View Single Post
Old
05-18-2013, 08:50 PM
  #30
Rob Scuderi
Registered User
 
Rob Scuderi's Avatar
 
Join Date: Sep 2009
Country: United States
Posts: 2,684
vCash: 500
Quote:
Originally Posted by Sturminator View Post
This is an argument that we see a lot in the ATD, and I always find it strange. Forward vs. forward, defensively speaking, is mainly relevant in transition. Possessing the puck for any meaningful period of time requires cycling it, and forwards on the cycle go up against the other team's defensemen + one forward down low.

Every forward line needs at least one guy (often the center, but not always) who can support down low, and anything more than that is a luxury, not a necessity. In fact, the old Kapustin - Balderis line on the Red Army team was built with a physical, defensively-conscious center (Zhluktov) who went down into the defensive zone in support when the opponent forwards were cycling. That was a very successful line, and Roenick is sort of like a much better, angrier version of Zhluktov.

At any rate, Montreal's blueline is both very skilled and very tough, and every line will be able to support well in the defensive zone. Pittsburgh won't get any easy rides on the cycle against this Habs team, and the AC's 2nd line, in particular, looks awfully soft for a unit that is supposed to possess the puck for long periods of time. Neither Schriner nor Morris played any kind of a physical game, and with all due respect to Steve Larmer, he's not all that tough, either, when compared to guys like Thomson and Mortson. Puck possession is, indeed, likely the biggest weakness of the Pittsburgh 2nd line in this series against a group of defensemen who are simply much more physical.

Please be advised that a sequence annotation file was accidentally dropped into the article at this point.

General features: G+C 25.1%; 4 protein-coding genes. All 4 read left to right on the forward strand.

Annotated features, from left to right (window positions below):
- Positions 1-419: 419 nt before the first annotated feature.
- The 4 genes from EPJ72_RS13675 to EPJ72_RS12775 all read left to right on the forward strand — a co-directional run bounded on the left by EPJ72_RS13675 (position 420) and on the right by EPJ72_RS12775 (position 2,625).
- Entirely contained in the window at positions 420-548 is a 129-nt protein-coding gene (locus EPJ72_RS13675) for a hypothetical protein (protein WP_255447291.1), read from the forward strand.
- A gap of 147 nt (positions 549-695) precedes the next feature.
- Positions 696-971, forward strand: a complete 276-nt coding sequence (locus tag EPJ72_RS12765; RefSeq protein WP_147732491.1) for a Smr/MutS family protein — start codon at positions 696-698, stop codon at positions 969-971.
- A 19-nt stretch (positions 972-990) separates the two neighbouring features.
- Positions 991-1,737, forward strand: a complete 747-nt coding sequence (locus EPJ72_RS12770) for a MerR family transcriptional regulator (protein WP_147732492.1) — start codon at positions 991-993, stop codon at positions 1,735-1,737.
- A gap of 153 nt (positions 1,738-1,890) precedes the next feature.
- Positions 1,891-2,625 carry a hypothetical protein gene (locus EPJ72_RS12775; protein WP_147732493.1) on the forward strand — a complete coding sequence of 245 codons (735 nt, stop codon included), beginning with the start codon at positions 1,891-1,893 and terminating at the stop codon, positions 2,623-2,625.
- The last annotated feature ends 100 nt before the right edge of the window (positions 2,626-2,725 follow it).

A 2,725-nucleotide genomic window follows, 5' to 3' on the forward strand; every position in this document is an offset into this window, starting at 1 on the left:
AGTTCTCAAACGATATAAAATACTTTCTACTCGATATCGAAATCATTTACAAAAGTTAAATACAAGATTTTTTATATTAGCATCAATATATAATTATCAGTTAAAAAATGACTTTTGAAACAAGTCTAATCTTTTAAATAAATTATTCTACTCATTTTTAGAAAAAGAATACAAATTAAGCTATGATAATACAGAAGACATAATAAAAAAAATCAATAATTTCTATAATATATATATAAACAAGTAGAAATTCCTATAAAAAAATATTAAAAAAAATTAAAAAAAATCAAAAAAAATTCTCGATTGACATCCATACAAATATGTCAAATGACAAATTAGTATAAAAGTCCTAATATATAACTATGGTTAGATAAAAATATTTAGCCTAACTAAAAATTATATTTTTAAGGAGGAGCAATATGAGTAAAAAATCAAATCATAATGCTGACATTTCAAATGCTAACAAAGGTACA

Schriner wasn't punishing, but he was big and could handle physical players.

Trail of the Stanley Cup, Vol. 2
Sweeney was a big man, a fast skater and very nimble in his play. He played hard and his penalty record is surprisingly low considering his size.

The Calgary Daily Herald - 1/14/1935
Rarely does a recruit to the major league hockey in his first year among the big-time battlers steal the goal scoring thunder of veterans. That, however, is just what David Schriner, New York Americans' stellar rookie, is doing. Schriner is a big, husky, aggressive lad, standing over six feet high and weighs 183 pounds, and so far has been a standout among the season's rookies.

The Calgary Daily Herald - 11/21/1939
Schriner said yesterday it was the game he missed since jumping to professional ranks in 1933-34 when he moved from Calgary amateur ranks to Syracuse, only season he spent in the minor pro leagues. The Syracuse stay was followed by five seasons with the New York Americans, during which he led the league in scoring two seasons. Leafs bought him from the Americans this year. It was decided to rest Schriner for a game following a tilt against Detroit here Sunday...Sweeney says he had no hopes of setting an "iron-man" record.

The Calgary Daily Herald - 11/14/1941
Schriner, fractured toe in a cast and wearing oversize skates, returned to National Hockey League wars last night in Toronto and led the Leafs to a 4-2 victory over Montreal Canadiens. Schriner scored two goals.

I don't think my line is soft with him and Larmer. I posted everything I have last series on Larmer's toughness, if he can't hang with your nasty second pair who can?

Rob Scuderi is offline   Reply With Quote